Ecological labyrinths and myths of the fall: An earth-centred approach to The Lord of the Rings and His Dark Materials
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AuthorsGreenfield, Stephen Richard
MetadataShow full item record
AbstractEcological criticism (ecocriticism) bifurcates between two paths that offer alternative definitions of ecology as a structure. One leads to a fixed, cyclical model, the other moves in a dynamic, evolutionary direction. These differences of orientation frame ecocritical responses that appear irreconcilable to each other. This research provides a way of reading the structure of fantasy texts as parallel to ecological structure in a way that brings the two definitions of ecology into dialogue. The divergence in approaches to ecocriticism has caused a chasm to open between the respective ends of an ecocritical spectrum in the polemical positions of deep ecology and ecohumanism. These positions reflect fundamental differences over the structure of ecology and tend toward mutual antagonism. This research addresses division in facilitating dialogue through analysis of structural ecological positions as a binary that creates meaning. Such a comparative approach leads to a nuanced understanding of ecological structure and its articulation through narrative design. The reading draws out structural ecological meaning, highlights inconsistencies and weaknesses, and reconciles divergent polemical positions as complementary. The general principle of reading the quest hero as exemplifying ecological structure has been used by Rachel McCoppin in her analysis of mythological texts to identify ‘botanical heroism’. McCoppin chose to map myths from pre-Darwinian ages to a simple seasonal cycle of nature as her structural model. As such her research does not deal with the complex and nuanced twentieth-century confusion over ecological structure. My research confronts that problem, proposing a method for understanding discontinuities that are, in any case, ecological in nature. I arrived at an alternative to the cycle of nature that articulates the struggle to define a pattern of ecological relationships, in the form of the labyrinth. The labyrinth comprises a dichotomy. On the one hand a unicursal model articulates structure as a series of concentric loops that act as boundaries and lead toward a point of illumination. This model incorporates the cycle of nature within a more complex scheme than McCoppin’s seasonal model of regeneration. On the other hand the labyrinth in multicursal form comprises a maze that resists regularity, replacing certainty with choice leading either to continued progress or dead-ends. The labyrinth as a symbol of alienation, disorientation and confusion captures the ambition of ecological readings of quests to reconcile humanity and nature. I apply the eco- labyrinthine model to my reading of two of the twentieth-centuries most popular quest fantasies, J.R.R. Tolkien’s The Lord of the Rings and Philip Pullman’s His Dark Materials. The following study shows that an eco-labyrinthine approach to reading modern fantasy quest provides a way of bringing together alternative perspectives of ecological structure in a dialogue that undermines claims to mutual exclusivity. By way of answers the eco-labyrinth provides a spectrum, or continuum, against which to plot inconsistencies. It opens up questions about heroism mapped against an ecological model. This thesis illustrates how an eco-labyrinthine exegesis works in relation to certain texts to reassess their ecocritical meaning. Some of the questions this research raises about how authors engage with ecology, biodiversity and evolution through structural modelling of fictitious worlds, reflected in narrative structure, will necessarily benefit from a lively and continuing debate.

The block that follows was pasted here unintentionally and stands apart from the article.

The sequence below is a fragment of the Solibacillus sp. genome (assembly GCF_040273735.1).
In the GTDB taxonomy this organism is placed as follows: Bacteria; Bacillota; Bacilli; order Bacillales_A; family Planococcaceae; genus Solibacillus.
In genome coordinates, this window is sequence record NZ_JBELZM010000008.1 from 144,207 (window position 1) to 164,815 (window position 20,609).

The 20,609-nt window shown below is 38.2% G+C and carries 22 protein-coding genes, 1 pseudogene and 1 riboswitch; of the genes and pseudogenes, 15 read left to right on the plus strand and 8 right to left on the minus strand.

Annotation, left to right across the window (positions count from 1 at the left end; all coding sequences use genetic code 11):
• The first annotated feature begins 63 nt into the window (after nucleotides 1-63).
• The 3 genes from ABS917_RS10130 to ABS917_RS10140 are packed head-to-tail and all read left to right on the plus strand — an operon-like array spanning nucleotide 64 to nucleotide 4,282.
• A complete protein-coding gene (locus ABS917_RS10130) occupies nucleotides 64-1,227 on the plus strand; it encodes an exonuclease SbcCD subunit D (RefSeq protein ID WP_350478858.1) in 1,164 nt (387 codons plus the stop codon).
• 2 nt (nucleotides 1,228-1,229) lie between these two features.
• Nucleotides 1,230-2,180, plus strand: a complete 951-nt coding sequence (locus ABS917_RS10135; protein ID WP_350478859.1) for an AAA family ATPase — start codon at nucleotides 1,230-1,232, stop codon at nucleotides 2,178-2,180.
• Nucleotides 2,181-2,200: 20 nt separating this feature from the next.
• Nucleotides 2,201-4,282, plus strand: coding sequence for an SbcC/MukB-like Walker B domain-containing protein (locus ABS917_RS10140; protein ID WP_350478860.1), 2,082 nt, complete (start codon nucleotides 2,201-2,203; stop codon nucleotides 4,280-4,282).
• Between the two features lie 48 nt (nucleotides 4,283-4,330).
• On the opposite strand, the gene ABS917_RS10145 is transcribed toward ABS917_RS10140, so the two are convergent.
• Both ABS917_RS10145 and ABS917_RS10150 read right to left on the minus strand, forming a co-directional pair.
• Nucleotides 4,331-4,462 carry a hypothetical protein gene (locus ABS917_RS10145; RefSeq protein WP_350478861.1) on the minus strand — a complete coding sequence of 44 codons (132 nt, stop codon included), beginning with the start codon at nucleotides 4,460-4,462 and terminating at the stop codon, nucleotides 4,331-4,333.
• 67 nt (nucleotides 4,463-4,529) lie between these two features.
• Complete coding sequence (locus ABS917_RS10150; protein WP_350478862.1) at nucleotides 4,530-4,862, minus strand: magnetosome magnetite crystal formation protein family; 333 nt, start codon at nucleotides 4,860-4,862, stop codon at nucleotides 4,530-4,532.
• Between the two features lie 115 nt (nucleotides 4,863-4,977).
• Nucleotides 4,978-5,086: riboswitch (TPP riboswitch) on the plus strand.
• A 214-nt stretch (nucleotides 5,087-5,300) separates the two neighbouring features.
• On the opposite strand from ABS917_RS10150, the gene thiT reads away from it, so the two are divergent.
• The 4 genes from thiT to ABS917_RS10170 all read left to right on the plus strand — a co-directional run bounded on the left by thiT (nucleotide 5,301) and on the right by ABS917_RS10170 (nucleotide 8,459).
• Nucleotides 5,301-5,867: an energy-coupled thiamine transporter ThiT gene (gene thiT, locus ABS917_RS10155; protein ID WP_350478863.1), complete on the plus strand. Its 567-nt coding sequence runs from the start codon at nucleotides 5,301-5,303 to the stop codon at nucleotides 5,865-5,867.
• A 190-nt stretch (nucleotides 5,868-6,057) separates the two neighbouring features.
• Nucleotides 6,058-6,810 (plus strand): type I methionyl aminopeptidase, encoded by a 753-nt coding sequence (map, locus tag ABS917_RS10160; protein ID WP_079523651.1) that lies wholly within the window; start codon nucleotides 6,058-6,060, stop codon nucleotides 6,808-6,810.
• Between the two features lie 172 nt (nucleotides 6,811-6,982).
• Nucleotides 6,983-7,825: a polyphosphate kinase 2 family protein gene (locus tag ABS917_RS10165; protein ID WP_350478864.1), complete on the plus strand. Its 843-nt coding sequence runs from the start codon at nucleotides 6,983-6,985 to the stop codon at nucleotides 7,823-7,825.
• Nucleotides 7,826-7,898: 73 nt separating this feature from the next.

PublisherUniversity of Wolverhampton
TypeThesis or dissertation
DescriptionA thesis submitted in partial fulfilment of the requirements of the University of Wolverhampton for the degree of Doctor of Philosophy.
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